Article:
It is hard to see why we cannot accept the idea of an equal partnership between the Houses of Parliament.
SENATE’S LIMITED ROLE
It is true that the Kenyan Senate has far fewer powers than most second chambers in parliaments.
The very first constitution draft (CKRC in 2002) gave more equal powers. Some appointments had to be approved by one house and some by the other. Now almost all are approved by the National Assembly alone.
The powers of the Senate over law were gradually reduced. Originally, the Senate was to have a role in the consideration of all laws. By early 2010, the Committee of Experts’ second draft said that the Senate was fully involved in-laws affecting devolution (county government) but for other proposed laws just got a chance to express an opinion. But the final Constitution gives the Senate absolutely no power if a law does not touch on counties, their powers or the system of county government.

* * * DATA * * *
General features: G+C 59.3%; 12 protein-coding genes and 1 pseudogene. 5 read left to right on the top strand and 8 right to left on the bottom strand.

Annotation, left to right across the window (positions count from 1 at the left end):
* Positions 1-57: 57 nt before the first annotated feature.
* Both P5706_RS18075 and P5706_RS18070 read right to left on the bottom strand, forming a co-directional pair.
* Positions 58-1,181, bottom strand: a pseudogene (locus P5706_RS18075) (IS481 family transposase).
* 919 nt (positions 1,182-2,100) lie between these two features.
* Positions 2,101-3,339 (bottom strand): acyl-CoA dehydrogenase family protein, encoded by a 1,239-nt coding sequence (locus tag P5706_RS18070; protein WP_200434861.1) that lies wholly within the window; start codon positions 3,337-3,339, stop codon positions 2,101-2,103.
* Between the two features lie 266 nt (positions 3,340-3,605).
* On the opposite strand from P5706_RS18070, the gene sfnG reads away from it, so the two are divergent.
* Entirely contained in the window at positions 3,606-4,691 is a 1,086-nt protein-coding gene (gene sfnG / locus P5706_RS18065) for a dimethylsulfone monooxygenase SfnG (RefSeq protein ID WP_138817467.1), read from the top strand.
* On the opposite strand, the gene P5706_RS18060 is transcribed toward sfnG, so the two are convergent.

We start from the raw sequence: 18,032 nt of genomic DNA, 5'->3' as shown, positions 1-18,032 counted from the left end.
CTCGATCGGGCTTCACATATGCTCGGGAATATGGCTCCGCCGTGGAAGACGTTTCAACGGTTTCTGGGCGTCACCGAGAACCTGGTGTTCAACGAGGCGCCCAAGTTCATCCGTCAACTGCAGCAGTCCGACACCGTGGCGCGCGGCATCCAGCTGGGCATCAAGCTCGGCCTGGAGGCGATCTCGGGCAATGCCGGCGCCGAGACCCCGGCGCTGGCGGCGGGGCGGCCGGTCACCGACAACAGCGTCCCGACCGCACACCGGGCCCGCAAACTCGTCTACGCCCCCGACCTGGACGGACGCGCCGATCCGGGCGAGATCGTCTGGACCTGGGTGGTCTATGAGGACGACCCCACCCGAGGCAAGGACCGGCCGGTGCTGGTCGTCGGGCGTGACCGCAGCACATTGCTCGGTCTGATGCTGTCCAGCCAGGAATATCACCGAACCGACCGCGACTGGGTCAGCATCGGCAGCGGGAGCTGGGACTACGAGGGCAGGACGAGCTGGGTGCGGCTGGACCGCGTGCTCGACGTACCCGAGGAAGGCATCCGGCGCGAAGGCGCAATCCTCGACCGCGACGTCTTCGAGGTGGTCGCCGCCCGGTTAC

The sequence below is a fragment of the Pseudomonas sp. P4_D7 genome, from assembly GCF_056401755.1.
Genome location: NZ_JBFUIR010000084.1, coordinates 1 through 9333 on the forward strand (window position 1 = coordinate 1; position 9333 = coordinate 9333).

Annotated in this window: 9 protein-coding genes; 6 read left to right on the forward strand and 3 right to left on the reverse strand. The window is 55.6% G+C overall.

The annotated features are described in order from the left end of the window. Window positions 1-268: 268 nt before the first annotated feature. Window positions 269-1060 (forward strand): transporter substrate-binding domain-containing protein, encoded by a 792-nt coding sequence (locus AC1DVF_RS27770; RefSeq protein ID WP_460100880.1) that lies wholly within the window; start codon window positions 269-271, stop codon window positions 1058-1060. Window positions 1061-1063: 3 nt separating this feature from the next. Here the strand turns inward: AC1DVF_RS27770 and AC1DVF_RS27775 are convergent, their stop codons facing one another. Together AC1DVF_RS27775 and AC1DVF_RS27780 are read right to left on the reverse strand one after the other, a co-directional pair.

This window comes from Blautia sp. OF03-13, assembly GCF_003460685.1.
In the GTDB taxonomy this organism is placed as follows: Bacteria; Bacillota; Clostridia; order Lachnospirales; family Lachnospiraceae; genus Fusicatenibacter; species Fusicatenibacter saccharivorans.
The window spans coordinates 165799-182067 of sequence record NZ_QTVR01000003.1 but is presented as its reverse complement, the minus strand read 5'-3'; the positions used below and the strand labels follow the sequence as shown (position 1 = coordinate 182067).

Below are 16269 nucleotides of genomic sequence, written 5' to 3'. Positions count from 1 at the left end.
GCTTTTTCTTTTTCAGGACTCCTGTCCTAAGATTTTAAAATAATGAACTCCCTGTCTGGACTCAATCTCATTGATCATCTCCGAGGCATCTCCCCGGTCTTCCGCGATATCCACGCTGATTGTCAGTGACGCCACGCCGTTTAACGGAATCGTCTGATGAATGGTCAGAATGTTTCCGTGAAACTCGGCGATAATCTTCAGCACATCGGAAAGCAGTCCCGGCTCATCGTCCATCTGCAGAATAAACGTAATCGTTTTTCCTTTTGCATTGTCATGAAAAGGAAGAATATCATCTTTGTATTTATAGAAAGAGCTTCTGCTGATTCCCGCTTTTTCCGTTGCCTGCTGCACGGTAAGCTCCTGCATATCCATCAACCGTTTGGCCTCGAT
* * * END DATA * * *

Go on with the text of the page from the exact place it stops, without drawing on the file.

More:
IDEA OF A REVISING CHAMBER
In truth, the ideas lying behind having second chambers of lawmaking institutions vary a lot.
In the UK, the origin was the aristocracy who retained some powers to restrain the elected representatives of the more ordinary people, even as the latter became increasingly powerful over the centuries.
In the US, similarly, the Senate (older and assumed wiser) was supposed to restrain the more hotheaded representatives of the people.